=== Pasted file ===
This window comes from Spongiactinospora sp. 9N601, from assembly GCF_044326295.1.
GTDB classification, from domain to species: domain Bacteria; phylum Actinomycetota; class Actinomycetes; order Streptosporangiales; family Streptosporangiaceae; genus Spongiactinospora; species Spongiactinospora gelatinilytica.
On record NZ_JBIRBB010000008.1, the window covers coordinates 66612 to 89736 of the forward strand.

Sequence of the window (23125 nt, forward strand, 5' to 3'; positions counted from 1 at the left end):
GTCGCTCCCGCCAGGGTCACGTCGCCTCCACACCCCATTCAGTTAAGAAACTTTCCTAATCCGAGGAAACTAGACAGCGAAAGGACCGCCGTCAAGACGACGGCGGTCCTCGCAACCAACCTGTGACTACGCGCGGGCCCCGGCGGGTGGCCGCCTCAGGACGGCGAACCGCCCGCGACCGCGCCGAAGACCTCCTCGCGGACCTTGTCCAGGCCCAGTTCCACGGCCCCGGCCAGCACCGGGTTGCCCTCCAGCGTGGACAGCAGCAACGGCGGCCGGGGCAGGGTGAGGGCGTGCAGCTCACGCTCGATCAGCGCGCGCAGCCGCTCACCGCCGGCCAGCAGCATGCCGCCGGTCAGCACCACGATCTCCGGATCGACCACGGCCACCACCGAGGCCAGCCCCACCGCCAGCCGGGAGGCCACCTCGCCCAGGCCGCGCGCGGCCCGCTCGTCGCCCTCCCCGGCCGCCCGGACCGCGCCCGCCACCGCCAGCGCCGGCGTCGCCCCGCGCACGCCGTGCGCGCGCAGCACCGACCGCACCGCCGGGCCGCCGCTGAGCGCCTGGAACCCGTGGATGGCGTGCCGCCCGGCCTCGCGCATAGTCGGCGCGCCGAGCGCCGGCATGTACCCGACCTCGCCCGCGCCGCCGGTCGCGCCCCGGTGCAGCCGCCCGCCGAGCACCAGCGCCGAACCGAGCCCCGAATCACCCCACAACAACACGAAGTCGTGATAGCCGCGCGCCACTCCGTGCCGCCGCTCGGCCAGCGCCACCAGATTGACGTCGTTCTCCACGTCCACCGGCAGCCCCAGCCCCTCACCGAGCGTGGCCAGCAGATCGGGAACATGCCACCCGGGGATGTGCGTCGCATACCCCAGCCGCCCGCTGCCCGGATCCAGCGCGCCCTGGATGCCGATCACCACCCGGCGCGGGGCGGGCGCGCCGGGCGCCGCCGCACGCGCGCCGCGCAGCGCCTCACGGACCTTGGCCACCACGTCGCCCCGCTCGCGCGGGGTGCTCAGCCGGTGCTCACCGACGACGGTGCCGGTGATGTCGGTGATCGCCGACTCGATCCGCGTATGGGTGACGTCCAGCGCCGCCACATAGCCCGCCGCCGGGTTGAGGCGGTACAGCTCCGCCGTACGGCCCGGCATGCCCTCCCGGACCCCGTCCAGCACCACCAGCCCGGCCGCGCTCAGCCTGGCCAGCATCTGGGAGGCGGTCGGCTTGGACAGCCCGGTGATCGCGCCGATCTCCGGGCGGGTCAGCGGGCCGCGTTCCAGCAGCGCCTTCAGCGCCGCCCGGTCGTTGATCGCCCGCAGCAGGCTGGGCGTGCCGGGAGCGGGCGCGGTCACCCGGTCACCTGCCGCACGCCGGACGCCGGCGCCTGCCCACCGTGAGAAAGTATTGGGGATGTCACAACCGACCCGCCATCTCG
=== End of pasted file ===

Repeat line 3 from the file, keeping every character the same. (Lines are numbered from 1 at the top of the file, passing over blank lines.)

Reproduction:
On record NZ_JBIRBB010000008.1, the window covers coordinates 66612 to 89736 of the forward strand.